The Hebrew word ṣedeq (righteousness) and the Greek expression dikaiosynē theou (the righteousness of God) are Janus-faced terms used to denote, among other things, God’s moral character.4 That is to say, God’s righteousness in Scripture looks in two directions, as it were, covering both God’s love and His justice.5 Feinberg observes that there is a wealth of biblical material concerning the righteousness of God. Words deriving from the root ṣedeq occur 523 times in the OT. The nominal forms fall mainly into three groups: legal righteousness (123 times), ethical righteousness (114 times), and correctness (26 times). The NT has 92 examples of the noun dikaiosynē, 39 of the verb dikaioō (to justify or reckon righteous), 81 of the adjective dikaios (just or righteous), ten of the noun dikaiōma (ordinance or sentence of justification), and five of the adverb dikaiōs (justly or righteously) (Morris 1983, p. 181).
In recent decades, a debate about the expression dikaiosynē theou has arisen as a result of the so-called “new perspective on Paul,” some proponents of which construe God’s righteousness to be His covenant faithfulness. This construal is not itself new but goes back to German theologians like Hermann Cremer in the late 19th century.6 Cremer believed that the righteousness of God is not a normative concept but rather a relational concept involving persons. He claimed that God’s righteousness has only to do with God’s saving activity. Cremer did not deny that God’s salvation of the righteous entails His punishment of the wicked, but he insisted that God’s righteousness finds expression only in His saving action. Proponents of the new perspective followed Cremer in thinking God’s righteousness to be a relational, not a normative, concept, and they identified it with God’s being faithful to His covenant people.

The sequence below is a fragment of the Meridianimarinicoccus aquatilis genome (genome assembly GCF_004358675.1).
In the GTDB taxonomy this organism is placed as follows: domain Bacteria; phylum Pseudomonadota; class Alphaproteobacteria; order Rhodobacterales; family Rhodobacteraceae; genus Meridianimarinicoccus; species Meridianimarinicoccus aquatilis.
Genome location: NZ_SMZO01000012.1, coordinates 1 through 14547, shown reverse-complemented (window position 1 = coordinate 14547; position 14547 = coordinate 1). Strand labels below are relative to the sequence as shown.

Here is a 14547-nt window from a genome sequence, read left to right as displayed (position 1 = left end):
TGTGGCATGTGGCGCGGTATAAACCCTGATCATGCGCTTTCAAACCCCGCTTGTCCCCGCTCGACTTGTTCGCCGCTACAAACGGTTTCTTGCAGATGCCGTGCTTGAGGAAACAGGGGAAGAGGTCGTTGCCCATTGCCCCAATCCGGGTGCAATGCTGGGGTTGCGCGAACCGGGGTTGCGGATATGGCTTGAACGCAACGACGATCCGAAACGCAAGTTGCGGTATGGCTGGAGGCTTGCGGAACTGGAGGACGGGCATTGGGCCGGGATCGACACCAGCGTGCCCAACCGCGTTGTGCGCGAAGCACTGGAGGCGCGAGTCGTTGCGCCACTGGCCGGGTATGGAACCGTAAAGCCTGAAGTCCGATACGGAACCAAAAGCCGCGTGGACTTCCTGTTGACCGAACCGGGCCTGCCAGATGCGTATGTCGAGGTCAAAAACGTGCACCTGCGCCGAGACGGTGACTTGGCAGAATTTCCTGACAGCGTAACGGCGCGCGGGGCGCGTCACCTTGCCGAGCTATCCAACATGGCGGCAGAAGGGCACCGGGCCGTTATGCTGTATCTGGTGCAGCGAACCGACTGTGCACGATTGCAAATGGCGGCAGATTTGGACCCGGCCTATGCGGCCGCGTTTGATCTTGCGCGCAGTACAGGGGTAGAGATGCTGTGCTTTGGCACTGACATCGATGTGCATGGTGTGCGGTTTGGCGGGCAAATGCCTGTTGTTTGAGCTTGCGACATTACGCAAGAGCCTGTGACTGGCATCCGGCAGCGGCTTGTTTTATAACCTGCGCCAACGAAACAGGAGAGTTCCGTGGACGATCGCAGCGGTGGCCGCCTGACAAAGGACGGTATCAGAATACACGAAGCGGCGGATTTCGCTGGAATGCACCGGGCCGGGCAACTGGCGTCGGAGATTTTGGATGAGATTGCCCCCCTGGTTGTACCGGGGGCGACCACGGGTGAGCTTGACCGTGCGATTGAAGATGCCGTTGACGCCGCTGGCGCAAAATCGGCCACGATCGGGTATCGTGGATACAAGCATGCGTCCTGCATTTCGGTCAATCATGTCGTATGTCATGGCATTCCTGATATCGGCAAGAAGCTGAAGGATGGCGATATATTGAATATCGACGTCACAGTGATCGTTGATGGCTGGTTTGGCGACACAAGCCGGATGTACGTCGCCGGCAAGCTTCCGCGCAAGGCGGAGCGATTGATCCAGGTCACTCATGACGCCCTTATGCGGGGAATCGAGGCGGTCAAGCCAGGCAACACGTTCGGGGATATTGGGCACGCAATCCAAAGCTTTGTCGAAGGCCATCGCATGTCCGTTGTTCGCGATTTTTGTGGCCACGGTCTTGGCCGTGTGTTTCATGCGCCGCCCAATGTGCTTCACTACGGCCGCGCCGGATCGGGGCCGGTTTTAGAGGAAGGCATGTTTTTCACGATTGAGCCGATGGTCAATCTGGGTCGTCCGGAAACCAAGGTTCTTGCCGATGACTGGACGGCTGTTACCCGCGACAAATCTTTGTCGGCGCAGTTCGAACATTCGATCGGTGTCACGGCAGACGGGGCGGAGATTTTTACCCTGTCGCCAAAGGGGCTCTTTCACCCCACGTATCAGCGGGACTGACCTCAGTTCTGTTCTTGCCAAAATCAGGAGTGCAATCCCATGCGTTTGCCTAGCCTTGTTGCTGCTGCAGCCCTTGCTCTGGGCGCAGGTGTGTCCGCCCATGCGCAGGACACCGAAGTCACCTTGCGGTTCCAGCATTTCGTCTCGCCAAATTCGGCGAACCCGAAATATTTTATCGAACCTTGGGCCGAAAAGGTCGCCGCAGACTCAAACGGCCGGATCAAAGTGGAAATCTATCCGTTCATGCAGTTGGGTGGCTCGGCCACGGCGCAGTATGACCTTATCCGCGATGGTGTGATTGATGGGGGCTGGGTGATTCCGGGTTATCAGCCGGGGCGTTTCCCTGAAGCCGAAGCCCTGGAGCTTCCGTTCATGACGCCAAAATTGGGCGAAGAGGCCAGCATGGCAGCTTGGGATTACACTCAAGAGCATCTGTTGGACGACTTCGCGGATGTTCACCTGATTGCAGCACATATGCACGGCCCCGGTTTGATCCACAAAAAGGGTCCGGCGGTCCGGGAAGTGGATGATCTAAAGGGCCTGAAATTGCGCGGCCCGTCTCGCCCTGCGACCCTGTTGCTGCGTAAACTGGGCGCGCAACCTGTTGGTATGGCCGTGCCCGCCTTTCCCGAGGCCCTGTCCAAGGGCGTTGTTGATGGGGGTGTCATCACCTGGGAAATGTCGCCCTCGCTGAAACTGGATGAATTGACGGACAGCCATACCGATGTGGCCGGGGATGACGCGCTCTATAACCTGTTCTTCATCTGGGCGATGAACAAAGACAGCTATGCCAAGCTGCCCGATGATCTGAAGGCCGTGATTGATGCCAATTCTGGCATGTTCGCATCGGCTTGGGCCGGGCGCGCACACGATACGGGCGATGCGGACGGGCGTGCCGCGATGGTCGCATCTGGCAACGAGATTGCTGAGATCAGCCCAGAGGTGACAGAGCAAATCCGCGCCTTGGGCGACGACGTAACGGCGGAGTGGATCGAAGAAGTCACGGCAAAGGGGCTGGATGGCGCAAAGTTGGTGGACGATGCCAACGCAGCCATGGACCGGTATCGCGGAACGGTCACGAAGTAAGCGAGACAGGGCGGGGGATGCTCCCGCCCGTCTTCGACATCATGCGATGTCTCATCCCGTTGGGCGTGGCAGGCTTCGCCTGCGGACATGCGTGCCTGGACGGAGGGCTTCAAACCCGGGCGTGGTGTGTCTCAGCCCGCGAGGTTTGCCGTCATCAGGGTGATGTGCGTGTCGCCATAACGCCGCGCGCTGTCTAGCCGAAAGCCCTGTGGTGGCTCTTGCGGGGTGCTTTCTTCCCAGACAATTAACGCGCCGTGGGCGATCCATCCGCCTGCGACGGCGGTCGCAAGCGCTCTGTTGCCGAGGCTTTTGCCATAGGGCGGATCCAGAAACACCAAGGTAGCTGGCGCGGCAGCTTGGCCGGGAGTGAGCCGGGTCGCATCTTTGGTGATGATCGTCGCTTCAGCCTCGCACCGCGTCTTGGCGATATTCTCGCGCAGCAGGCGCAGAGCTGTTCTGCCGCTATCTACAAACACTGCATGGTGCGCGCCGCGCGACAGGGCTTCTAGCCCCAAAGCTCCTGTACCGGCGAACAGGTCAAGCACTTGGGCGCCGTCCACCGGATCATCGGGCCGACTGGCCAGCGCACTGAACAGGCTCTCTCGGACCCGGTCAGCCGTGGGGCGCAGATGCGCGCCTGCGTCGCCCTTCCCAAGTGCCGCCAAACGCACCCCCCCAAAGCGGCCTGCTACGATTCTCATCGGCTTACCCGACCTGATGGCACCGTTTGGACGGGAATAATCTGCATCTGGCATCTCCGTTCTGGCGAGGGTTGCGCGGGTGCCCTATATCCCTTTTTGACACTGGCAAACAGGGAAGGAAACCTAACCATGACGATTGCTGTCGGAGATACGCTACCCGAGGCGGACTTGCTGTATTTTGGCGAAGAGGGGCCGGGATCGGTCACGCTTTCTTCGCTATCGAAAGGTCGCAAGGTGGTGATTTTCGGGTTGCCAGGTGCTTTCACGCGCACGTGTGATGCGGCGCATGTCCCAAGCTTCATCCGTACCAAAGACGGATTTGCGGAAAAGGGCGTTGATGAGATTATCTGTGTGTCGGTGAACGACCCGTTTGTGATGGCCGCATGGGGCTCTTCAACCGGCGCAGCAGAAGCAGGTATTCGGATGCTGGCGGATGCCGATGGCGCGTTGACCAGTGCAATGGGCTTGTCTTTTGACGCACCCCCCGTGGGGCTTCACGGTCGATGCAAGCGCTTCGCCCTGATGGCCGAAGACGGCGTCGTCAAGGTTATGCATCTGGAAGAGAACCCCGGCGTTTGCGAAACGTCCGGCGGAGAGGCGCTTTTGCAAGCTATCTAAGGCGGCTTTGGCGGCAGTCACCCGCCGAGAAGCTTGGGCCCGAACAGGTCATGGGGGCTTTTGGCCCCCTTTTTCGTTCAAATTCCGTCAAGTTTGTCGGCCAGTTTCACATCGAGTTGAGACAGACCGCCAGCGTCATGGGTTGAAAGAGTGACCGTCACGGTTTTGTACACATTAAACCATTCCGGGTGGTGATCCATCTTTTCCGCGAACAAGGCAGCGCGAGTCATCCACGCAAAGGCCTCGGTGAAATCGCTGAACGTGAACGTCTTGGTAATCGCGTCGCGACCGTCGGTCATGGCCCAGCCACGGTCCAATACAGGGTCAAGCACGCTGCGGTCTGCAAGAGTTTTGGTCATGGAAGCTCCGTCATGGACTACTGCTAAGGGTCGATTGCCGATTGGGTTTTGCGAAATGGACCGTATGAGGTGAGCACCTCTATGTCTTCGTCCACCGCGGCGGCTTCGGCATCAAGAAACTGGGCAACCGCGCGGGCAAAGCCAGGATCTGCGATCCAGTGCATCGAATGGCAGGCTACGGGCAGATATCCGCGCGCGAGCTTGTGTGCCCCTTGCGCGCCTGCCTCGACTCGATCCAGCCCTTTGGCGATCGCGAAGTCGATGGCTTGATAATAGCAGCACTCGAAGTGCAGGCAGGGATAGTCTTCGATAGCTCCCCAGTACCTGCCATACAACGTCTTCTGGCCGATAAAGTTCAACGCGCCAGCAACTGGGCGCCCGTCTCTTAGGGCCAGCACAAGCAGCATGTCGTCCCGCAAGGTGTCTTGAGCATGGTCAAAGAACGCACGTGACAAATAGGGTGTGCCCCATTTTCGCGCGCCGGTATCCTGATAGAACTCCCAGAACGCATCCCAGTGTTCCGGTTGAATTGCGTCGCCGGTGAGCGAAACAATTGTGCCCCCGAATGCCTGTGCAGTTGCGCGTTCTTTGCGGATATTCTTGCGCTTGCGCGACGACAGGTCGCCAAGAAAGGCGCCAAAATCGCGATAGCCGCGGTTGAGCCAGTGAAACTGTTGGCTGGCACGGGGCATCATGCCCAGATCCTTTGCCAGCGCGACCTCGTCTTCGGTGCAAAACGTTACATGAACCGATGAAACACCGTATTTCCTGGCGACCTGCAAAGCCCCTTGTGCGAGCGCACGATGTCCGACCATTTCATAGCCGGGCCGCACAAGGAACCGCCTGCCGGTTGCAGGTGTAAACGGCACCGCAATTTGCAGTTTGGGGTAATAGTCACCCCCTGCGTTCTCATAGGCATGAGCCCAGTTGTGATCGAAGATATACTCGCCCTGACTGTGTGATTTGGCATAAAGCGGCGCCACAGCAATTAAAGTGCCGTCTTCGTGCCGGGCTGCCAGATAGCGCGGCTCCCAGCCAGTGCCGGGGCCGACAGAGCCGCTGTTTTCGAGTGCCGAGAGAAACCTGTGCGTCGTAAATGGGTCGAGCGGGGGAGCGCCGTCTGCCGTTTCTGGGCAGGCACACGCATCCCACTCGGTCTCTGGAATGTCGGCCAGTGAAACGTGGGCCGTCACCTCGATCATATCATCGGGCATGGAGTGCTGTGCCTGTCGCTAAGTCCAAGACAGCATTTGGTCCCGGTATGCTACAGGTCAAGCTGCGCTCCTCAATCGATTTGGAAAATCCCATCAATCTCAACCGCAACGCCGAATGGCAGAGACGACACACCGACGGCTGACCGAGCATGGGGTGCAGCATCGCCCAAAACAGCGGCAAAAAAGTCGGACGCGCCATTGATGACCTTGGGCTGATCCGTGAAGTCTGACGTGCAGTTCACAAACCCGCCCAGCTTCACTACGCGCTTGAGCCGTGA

The claim here seems to be implausible on the face of it, for it amounts to nothing less than the claim that teams of English translators, not to mention non-English translators, have for generations actually mistranslated the expression dikaiosynē theou, since the English word “righteousness” does not mean faithfulness.7 Proponents of the new perspective would have us believe that the meaning of NT Greek dik- words, under the influence of the LXX, were fundamentally changed so as to introduce covenantal ideas not present in extra-biblical Greek. The Hebrew word ṣedeq (also, in effect, mistranslated by “righteousness”) is also said not to express a normative concept like moral goodness but rather a relational concept like faithful to.
The implausibility of the new perspective’s reductionism is perhaps best seen by asking what Paul holds the opposite of righteousness, that is, unrighteousness, to be.8 It is not unfaithfulness, but wickedness and ungodliness (Rom 1.18) or lawlessness (II Cor 6.14). Faithlessness is one of a litany of sins listed by Paul, resulting in God’s just condemnation (Rom 1.29-31; 2.2). Righteousness is a broad moral property that entails faithfulness since to break one’s word is wrong but is not reducible to it. As Mark Seifrid puts it, “All ‘covenant-keeping’ is righteous behavior, but not all righteous behavior is ‘covenant-keeping.’ It is misleading, therefore, to speak of ‘God’s righteousness’ as his ‘covenant-faithfulness.’” (Seifrid 2001, p. 424). Seifrid points out that righteousness language in the OT has primarily to do with God’s role as the Judge and Ruler of creation. As such, it is normative, having to do with God’s establishing the correct moral order in the world. It takes on a positive or salvific sense because biblical writers expect God to intervene to reinstate the correct order when it is usurped by evil in the world. It takes on a negative or punitive sense because biblical writers expect the reinstatement of correct order to involve the punishment of the wicked. As Seifrid so aptly puts it, “Retribution remains on the ‘backside’ of divine acts of righteousness”.9 So while there are 64 instances of God’s saving righteousness in the OT, Seifrid counts as well 15 cases in which God’s righteousness is conceived in retributive or punitive terms (Exod 9.27; Ps 7.10; 7.12; 11.5-7; 50.6; Is 1.27; 5.15-16; 10.22; 28.17; Lam 1.18; II Chron 12.1-6; Neh 9.33; Dan 9.7; 9.14; 9.16). God’s righteousness comprises both aspects.10